BCS system far from perfect

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    TCU athletics director Chris Del Conte told ESPN Tuesday he loves the system in place that put undefeated TCU at No. 2 in The Associated Press rankings after No. 1 Auburn defeated then-No. 2 Oregon 22-19 in the BCS National Championship 8212; at least until they get a system that is going to be absolutely perfect, Del Conte said.

    I was unable to get in contact with head football coach Gary Patterson regarding TCU’s No. 2 AP ranking, but he has also reiterated to ESPN that he was content to live by the current system.

    I don’t love the current system, and there will never be an absolutely perfect system in place, but I think there are other systems a lot closer to perfect that would still make gobs of cash for everyone.

    Sure, celebrate a 13-0 season, celebrate a 21-19 Rose Bowl victory over then-No. 5 Wisconsin , even celebrate an upgrade to an automatic-qualifying conference 8212; but please don’t celebrate the system itself.

    Don’t celebrate a system that breeds “Little Sisters of the Poor” comments from Ohio State president E. Gordon Gee. Don’t celebrate chants of “SEC! SEC! SEC!” at Southeastern Conference bowl games. Don’t celebrate the often baseless banter from the talking heads on national television that all but doomed TCU and No. 9 Boise State’s national title hopes before the Broncos lost to No. 11 Nevada or after No. 3 Oregon and Auburn finished the regular season undefeated.

    In 2004, when the same Auburn Tigers were left out of the BCS National Championship after a perfect season, there was little celebration of the system in Auburn, Ala.

    The BCS is everything wrong with college football.

    In what sensible world does it make sense to determine who plays for a national championship based on polls and formulas rather than actually figuring it out on the field 8212; in a playoff? Speculate all you want in the Football Championship Subdivision, National Football League or NCAA basketball regular season, but it’s all played out on the field or hardwood in the postseason. Sure there are imperfections in selecting the field of playoff qualifiers in each league, but it’s a whole lot closer to perfect than the BCS.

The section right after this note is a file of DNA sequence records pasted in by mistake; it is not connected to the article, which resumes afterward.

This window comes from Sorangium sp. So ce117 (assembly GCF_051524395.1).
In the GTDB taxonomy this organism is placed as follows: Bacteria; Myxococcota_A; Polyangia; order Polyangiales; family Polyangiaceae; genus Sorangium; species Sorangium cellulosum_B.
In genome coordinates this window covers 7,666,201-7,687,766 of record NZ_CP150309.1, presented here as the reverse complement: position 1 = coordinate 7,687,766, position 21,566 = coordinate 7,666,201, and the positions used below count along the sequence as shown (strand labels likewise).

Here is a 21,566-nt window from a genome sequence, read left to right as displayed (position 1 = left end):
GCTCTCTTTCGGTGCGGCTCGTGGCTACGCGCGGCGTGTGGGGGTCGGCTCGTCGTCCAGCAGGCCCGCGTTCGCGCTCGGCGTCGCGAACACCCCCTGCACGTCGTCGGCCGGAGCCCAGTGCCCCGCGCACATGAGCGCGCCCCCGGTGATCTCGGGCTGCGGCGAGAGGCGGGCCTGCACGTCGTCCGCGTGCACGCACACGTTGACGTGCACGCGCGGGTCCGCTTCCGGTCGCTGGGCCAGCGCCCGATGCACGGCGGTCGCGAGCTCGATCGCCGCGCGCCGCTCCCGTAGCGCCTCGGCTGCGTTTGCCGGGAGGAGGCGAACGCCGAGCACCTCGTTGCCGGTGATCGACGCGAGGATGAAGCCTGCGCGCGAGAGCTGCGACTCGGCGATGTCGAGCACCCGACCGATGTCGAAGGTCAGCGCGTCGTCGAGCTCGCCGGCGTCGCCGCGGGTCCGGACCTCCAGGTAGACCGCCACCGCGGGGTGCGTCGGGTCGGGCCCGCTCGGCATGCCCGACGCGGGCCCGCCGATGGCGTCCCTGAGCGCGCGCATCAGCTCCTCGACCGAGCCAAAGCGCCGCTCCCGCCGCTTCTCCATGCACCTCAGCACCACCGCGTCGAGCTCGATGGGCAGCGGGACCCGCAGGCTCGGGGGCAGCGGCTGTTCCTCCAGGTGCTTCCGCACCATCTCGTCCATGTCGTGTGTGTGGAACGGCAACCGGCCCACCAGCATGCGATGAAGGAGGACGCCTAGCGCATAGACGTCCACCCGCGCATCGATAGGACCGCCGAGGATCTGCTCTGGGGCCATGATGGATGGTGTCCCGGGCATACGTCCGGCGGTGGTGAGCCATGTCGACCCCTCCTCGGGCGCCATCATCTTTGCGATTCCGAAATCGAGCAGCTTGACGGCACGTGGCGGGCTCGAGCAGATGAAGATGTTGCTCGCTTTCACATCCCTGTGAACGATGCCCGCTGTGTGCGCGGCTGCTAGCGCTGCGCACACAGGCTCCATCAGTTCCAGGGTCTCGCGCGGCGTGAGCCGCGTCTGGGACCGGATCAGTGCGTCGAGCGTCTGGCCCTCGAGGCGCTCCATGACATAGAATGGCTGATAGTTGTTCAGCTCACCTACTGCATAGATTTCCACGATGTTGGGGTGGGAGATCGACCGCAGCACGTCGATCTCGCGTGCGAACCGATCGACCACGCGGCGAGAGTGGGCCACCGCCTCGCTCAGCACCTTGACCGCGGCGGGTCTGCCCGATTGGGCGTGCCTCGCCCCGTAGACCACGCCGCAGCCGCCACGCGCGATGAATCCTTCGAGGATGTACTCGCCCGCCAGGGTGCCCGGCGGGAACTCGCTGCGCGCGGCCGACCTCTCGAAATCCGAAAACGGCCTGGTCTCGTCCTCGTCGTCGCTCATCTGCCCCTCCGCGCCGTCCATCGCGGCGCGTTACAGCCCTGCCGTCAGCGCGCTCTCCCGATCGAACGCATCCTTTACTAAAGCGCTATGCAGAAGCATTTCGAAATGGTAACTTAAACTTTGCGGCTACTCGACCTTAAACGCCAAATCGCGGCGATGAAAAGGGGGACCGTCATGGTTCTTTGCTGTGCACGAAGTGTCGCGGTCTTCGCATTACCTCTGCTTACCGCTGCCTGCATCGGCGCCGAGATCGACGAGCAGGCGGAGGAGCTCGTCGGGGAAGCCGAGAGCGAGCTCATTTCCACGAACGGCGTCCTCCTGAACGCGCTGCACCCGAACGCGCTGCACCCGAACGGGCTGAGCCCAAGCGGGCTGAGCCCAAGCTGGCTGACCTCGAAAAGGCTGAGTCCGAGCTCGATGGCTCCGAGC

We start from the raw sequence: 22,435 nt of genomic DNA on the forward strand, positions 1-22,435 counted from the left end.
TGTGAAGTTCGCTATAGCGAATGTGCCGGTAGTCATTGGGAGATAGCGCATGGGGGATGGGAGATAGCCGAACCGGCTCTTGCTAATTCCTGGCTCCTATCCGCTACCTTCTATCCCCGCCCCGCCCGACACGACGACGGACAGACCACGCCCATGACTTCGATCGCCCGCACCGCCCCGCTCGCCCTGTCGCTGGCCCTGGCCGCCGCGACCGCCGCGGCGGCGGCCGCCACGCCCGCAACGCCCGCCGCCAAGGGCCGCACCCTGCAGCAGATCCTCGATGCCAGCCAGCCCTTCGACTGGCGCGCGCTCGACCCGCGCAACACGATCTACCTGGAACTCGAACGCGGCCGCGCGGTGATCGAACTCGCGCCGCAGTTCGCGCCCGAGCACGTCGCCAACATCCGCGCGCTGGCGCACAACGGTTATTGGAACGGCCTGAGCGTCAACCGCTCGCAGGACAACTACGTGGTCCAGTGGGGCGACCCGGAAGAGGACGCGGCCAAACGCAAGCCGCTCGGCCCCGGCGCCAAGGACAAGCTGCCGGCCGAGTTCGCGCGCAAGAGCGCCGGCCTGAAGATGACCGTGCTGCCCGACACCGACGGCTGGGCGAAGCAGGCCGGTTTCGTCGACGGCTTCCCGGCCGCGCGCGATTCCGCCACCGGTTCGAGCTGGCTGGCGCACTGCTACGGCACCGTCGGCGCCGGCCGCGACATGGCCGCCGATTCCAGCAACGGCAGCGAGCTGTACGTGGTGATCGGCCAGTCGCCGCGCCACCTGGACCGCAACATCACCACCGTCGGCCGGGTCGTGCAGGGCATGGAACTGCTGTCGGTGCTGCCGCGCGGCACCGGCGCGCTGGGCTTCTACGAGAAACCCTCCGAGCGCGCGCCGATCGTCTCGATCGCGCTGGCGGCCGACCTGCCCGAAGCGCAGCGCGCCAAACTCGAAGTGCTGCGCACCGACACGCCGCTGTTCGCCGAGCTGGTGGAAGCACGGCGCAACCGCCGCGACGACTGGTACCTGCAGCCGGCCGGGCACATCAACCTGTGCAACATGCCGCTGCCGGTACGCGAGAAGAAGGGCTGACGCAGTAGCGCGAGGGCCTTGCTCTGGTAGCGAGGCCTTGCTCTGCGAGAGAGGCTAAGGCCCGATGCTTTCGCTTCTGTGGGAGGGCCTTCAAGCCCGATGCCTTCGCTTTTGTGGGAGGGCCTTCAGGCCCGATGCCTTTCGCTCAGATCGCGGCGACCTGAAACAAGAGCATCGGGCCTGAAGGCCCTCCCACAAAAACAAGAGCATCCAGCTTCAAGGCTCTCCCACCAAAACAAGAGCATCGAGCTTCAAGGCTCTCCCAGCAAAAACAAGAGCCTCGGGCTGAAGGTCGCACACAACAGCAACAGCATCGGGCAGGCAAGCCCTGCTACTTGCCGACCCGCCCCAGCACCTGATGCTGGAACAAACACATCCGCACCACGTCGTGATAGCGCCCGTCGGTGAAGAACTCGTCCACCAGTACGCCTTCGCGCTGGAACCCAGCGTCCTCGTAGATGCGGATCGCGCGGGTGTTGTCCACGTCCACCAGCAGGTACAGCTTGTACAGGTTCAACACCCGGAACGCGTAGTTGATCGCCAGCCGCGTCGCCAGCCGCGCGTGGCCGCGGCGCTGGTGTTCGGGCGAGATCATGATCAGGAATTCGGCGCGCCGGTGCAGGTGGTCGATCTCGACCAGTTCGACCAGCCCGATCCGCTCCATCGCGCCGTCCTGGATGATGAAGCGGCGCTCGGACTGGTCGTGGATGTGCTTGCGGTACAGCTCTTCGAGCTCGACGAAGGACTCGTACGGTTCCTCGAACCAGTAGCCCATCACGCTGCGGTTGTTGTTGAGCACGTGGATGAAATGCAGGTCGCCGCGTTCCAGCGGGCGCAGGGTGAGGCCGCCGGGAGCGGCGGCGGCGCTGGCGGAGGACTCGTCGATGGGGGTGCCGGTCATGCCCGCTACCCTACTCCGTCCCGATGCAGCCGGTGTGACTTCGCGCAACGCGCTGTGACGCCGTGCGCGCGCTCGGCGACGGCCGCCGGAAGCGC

Go ahead and defend the indefensible, but celebrate it?

    TCU received three final first-place AP votes. It should have received all of them. Without a way to determine whether undefeated Auburn or TCU was better on the field, a split national championship should have been the only viable alternative 8212; that certainly isn’t unprecedented.

    A plus-1 format would have solved this conundrum and left only one team undefeated as the national champion.

    A playoff would have determined whether No. 7 Wisconsin might have actually been a game away from playing in the national championship, as opposed to playing in the BCS’ consolation game.

    “How do you determine that in a playoff system when you take your numbers down to only 16?” Del Conte told ESPN. “I don’t worry about all that stuff because I can’t. What I’m saying is right now is it’s an imperfect system, but it’s a system I embrace because our student-athletes, our fan base 8212; the Purple Nation 8212; we’re Rose Bowl champions.”

    The NCAA Men’s Basketball Championship, which will employ a new 68-team format this year, has been lauded by some as the greatest tournament in all sports. If a 16-team playoff works in the FCS, a 16-team format can work in the Football Bowl Subdivision.

    Celebrate a perfect season. Celebrate a Rose Bowl victory. Celebrate the move to the Big East. But please, don’t celebrate the system.

    Ryne Sulier is a senior journalism major from Plano.